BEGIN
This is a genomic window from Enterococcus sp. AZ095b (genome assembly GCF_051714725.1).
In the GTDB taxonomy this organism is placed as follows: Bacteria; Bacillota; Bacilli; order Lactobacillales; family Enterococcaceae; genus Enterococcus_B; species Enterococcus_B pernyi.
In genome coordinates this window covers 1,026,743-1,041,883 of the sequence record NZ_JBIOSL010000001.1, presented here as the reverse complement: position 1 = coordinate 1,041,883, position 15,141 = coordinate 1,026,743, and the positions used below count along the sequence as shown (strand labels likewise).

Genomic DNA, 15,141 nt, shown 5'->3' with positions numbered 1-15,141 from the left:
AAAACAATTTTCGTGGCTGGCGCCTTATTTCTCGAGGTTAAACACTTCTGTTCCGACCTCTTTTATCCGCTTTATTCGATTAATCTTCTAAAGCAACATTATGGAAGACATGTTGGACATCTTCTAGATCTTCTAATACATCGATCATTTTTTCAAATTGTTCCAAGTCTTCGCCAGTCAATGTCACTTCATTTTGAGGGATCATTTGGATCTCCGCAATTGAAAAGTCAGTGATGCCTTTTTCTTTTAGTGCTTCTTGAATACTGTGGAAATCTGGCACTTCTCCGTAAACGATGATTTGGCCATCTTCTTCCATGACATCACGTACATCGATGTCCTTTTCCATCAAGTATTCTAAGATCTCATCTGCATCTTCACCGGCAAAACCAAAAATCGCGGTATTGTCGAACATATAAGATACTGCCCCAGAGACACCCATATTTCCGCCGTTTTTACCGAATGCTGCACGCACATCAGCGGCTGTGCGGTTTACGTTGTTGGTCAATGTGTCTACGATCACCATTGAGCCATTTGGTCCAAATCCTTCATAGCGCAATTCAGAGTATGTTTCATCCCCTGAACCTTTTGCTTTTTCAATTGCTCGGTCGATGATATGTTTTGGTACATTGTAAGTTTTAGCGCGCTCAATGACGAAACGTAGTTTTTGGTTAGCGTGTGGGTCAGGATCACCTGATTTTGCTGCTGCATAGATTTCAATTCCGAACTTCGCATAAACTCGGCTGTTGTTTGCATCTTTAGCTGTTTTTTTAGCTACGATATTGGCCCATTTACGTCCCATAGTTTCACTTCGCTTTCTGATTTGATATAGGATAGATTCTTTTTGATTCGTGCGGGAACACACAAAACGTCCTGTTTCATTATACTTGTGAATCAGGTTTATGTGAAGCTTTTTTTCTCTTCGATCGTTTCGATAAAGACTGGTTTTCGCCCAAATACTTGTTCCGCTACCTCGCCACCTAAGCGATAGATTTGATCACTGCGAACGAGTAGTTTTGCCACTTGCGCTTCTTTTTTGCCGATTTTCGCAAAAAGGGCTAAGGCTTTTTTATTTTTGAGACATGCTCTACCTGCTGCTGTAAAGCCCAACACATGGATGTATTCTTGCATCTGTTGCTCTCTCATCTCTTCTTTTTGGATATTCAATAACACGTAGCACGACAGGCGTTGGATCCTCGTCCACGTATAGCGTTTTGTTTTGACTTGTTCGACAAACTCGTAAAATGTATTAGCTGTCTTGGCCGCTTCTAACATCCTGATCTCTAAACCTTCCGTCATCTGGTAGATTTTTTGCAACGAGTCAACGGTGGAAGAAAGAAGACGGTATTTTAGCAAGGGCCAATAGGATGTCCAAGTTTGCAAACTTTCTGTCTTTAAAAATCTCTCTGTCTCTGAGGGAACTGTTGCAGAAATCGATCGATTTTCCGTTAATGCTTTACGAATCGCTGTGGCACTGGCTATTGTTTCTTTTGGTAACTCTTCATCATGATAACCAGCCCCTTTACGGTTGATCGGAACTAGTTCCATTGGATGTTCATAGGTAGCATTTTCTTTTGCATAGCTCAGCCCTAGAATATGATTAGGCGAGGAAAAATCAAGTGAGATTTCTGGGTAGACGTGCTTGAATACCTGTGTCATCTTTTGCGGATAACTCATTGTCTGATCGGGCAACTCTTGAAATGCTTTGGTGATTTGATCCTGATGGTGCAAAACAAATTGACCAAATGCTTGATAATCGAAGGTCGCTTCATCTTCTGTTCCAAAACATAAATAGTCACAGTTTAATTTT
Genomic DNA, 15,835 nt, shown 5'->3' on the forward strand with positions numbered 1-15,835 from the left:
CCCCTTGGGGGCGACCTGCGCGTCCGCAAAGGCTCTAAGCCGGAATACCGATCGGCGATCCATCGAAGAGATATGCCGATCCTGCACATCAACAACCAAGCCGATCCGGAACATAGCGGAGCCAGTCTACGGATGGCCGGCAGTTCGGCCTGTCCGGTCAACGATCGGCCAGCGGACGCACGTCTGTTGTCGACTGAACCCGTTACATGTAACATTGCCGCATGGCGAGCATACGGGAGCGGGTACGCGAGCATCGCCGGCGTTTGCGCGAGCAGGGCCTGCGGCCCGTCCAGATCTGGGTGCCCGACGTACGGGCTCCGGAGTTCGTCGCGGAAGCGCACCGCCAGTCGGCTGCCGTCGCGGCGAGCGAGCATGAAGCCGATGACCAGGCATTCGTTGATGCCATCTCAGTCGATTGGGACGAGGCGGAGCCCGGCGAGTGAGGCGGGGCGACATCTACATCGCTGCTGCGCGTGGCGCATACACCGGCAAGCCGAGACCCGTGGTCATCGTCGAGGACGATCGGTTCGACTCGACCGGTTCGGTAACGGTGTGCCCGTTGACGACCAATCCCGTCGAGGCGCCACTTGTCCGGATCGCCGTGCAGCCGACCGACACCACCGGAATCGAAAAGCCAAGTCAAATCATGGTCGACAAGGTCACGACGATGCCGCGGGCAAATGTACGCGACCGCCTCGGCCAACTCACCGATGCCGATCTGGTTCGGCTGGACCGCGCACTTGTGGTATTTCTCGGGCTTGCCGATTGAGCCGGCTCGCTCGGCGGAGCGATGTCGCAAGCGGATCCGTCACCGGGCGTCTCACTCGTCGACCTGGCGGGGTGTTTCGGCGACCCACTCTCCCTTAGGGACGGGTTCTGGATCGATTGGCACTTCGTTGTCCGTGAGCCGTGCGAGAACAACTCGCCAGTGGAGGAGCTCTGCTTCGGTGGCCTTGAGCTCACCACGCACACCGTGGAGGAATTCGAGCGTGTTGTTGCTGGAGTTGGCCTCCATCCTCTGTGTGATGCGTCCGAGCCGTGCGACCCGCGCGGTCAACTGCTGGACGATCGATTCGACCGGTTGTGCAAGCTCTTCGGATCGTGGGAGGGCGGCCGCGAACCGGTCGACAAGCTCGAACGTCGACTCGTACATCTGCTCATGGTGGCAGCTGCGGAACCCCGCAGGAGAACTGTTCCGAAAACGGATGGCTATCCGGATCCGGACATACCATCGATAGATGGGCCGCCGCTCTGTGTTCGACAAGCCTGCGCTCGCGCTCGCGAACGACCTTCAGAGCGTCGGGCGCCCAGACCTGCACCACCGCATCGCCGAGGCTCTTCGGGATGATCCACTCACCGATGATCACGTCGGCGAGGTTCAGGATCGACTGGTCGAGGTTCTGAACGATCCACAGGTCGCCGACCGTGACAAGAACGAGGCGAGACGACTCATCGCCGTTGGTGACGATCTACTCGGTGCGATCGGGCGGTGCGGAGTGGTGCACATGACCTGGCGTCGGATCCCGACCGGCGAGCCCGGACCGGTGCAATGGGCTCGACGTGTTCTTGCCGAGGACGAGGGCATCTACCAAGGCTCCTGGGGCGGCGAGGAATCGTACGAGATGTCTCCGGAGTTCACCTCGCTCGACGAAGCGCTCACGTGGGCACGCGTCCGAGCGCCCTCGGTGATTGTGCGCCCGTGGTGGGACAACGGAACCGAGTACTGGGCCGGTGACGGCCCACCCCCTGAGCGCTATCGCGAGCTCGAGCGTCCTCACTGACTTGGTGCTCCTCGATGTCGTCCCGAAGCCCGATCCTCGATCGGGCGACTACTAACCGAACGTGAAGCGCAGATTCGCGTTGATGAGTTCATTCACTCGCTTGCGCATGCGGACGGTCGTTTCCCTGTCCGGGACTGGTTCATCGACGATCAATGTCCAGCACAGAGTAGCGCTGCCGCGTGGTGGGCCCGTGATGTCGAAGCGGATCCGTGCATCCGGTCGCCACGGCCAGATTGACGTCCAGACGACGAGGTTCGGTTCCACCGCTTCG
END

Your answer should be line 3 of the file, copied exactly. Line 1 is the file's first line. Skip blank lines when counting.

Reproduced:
In genome coordinates this window covers 1,026,743-1,041,883 of the sequence record NZ_JBIOSL010000001.1, presented here as the reverse complement: position 1 = coordinate 1,041,883, position 15,141 = coordinate 1,026,743, and the positions used below count along the sequence as shown (strand labels likewise).